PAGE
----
Case series/case reports (Indigo)
Stroke is reported as a consequence of SARS-CoV-2 infection in several reports. However, data are sparse regarding the details of these patients in a multinational and large scale. In this article the authors conducted a multinational observational study on features of consecutive acute ischemic stroke, intracranial hemorrhage, and cerebral venous or sinus thrombosis among SARS-CoV-2-infected patients. They further investigated the risk of large vessel occlusion, stroke severity as measured by the National Institutes of Health Stroke Scale, and stroke subtype as measured by the TOAST (Trial of ORG 10172 in Acute Stroke Treatment) criteria among patients with acute ischemic stroke. In addition, they explored the neuroimaging findings, features of patients who were asymptomatic for SARS-CoV-2 infection at stroke onset, and the impact of geographic regions and countries’ health expenditure on outcomes. Among the 136 tertiary centers of 32 countries who participated in this study, 71 centers from 17 countries had at least 1 eligible stroke patient. Of 432 patients included, 323 (74.8%) had acute ischemic stroke, 91 (21.1%) intracranial hemorrhage, and 18 (4.2%) cerebral venous or sinus thrombosis. A total of 183 (42.4%) patients were women, 104 (24.1%) patients were <55 years of age, and 105 (24.4%) patients had no identifiable vascular risk factors. Among acute ischemic stroke patients, 44.5% (126 of 283 patients) had large vessel occlusion; 10% had small artery occlusion according to the TOAST criteria. We observed a lower median National Institutes of Health Stroke Scale (8 [3-17] versus 11 [5-17]; P=0.02) and higher rate of mechanical thrombectomy (12.4% versus 2%; P<0.001) in countries with middle-to-high health expenditure when compared with countries with lower health expenditure. Among 380 patients who had known interval onset of the SARS-CoV-2 and stroke, 144 (37.8%) were asymptomatic at the time of admission for SARS-CoV-2 infection. The authors observed a considerably higher rate of large vessel occlusions, a much lower rate of small vessel occlusion and lacunar infarction, and a considerable number of young stroke when compared with the population studies before the pandemic. The rate of mechanical thrombectomy was significantly lower in countries with lower health expenditures.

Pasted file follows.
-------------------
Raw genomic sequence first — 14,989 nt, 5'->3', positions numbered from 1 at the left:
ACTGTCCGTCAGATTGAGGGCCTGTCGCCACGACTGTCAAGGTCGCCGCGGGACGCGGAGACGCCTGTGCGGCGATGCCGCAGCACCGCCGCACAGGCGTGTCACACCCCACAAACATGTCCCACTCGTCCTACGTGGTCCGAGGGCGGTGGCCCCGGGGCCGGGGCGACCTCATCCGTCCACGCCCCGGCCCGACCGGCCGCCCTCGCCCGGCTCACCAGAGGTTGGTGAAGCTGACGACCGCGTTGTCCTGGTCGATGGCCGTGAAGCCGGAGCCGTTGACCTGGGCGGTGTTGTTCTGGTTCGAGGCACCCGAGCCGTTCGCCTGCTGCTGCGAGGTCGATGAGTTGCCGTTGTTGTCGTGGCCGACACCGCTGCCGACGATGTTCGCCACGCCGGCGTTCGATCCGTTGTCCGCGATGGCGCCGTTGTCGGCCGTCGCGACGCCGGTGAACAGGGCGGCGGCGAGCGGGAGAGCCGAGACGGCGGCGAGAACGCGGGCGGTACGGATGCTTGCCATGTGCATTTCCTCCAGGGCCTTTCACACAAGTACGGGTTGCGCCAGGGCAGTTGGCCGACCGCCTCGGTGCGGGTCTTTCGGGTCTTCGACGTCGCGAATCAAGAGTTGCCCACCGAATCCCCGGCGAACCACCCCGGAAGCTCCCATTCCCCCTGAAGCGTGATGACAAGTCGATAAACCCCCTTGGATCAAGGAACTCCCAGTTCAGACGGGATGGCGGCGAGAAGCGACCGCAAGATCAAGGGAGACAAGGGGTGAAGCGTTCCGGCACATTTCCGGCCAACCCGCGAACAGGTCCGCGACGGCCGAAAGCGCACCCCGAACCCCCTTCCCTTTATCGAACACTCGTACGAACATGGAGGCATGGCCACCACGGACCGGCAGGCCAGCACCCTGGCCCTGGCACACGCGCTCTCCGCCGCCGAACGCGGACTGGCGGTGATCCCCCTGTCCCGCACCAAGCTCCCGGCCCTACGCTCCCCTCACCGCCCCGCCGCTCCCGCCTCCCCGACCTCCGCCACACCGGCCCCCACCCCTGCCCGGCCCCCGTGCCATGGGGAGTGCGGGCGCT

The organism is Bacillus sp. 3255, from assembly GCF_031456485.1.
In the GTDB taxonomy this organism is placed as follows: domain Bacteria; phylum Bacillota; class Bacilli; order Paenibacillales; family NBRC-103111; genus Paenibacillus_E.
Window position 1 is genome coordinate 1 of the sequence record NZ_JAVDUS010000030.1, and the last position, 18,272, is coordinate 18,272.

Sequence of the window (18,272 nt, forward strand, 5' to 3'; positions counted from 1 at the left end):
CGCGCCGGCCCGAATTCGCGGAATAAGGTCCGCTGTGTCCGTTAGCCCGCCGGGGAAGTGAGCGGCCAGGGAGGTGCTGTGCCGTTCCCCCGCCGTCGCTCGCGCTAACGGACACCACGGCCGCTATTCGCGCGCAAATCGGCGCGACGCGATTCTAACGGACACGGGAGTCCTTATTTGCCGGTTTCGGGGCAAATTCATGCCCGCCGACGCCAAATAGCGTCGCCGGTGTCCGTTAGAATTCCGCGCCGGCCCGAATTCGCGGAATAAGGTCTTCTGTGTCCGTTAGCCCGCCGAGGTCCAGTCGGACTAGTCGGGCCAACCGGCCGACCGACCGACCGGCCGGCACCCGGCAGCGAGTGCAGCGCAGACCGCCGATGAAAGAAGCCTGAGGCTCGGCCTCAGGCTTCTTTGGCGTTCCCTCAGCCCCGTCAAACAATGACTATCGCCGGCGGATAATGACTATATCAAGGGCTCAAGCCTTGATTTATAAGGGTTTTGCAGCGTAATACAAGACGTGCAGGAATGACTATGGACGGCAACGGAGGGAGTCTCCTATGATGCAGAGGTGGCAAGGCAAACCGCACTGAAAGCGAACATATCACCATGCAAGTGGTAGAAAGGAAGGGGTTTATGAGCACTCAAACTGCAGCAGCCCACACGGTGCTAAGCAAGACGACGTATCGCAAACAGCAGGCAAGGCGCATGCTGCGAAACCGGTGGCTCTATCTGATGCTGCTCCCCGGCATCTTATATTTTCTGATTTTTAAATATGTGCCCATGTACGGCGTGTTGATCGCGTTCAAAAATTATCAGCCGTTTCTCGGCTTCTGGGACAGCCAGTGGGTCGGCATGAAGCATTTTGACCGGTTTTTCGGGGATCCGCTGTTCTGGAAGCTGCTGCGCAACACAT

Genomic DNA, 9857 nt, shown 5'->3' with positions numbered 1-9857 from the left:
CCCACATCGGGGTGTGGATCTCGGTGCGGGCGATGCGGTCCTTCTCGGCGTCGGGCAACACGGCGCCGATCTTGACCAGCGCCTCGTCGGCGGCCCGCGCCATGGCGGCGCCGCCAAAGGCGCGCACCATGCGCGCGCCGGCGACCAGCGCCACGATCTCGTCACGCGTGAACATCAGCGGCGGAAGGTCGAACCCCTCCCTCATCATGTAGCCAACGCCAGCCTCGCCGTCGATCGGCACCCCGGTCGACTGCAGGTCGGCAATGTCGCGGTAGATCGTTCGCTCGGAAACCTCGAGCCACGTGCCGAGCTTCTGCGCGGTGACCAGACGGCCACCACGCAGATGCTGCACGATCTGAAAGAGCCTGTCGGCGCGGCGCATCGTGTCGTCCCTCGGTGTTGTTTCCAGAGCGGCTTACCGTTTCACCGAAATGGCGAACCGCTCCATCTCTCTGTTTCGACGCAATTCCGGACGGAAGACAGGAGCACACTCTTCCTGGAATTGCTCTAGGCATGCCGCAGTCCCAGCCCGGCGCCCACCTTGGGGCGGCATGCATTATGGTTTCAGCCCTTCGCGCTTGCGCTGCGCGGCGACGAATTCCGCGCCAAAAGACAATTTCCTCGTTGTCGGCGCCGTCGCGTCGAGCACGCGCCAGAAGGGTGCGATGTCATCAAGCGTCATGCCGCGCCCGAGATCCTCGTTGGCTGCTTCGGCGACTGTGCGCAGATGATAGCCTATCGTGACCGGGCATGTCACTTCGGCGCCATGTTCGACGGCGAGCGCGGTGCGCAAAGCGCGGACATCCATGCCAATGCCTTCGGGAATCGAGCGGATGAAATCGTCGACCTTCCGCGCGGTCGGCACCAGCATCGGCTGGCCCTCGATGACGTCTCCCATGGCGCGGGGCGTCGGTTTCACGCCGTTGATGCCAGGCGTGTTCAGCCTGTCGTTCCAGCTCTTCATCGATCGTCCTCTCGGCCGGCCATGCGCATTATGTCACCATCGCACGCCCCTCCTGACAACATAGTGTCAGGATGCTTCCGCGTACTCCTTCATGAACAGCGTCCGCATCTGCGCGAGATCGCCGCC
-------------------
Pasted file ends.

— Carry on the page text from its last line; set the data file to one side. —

Shahjouei S, et al. SARS-CoV-2 and Stroke Characteristics: A Report From the Multinational COVID-19 Stroke Study Group. Stroke. 2021 Apr 21:STROKEAHA120032927. doi: 10.1161/STROKEAHA.120.032927.